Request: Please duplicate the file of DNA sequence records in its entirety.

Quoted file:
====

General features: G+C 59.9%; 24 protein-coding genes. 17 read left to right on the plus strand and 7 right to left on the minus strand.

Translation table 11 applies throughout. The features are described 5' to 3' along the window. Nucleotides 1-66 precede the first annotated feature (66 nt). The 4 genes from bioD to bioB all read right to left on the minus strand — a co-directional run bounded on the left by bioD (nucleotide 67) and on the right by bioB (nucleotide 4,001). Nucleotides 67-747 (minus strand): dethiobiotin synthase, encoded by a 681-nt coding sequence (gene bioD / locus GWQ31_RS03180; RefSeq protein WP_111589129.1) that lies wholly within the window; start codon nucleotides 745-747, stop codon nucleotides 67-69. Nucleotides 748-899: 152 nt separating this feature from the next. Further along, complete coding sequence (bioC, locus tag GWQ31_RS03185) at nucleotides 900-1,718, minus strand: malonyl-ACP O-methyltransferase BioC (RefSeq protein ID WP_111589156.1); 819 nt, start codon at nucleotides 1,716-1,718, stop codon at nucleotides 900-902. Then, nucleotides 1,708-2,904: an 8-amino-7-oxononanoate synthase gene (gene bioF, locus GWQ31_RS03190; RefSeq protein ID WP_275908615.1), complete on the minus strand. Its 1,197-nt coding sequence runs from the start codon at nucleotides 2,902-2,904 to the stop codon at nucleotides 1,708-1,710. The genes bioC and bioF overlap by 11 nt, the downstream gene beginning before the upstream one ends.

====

General features: G+C 59.9%; 24 protein-coding genes. 17 read left to right on the plus strand and 7 right to left on the minus strand.

Translation table 11 applies throughout. The features are described 5' to 3' along the window. Nucleotides 1-66 precede the first annotated feature (66 nt). The 4 genes from bioD to bioB all read right to left on the minus strand — a co-directional run bounded on the left by bioD (nucleotide 67) and on the right by bioB (nucleotide 4,001). Nucleotides 67-747 (minus strand): dethiobiotin synthase, encoded by a 681-nt coding sequence (gene bioD / locus GWQ31_RS03180; RefSeq protein WP_111589129.1) that lies wholly within the window; start codon nucleotides 745-747, stop codon nucleotides 67-69. Nucleotides 748-899: 152 nt separating this feature from the next. Further along, complete coding sequence (bioC, locus tag GWQ31_RS03185) at nucleotides 900-1,718, minus strand: malonyl-ACP O-methyltransferase BioC (RefSeq protein ID WP_111589156.1); 819 nt, start codon at nucleotides 1,716-1,718, stop codon at nucleotides 900-902. Then, nucleotides 1,708-2,904: an 8-amino-7-oxononanoate synthase gene (gene bioF, locus GWQ31_RS03190; RefSeq protein ID WP_275908615.1), complete on the minus strand. Its 1,197-nt coding sequence runs from the start codon at nucleotides 2,902-2,904 to the stop codon at nucleotides 1,708-1,710. The genes bioC and bioF overlap by 11 nt, the downstream gene beginning before the upstream one ends.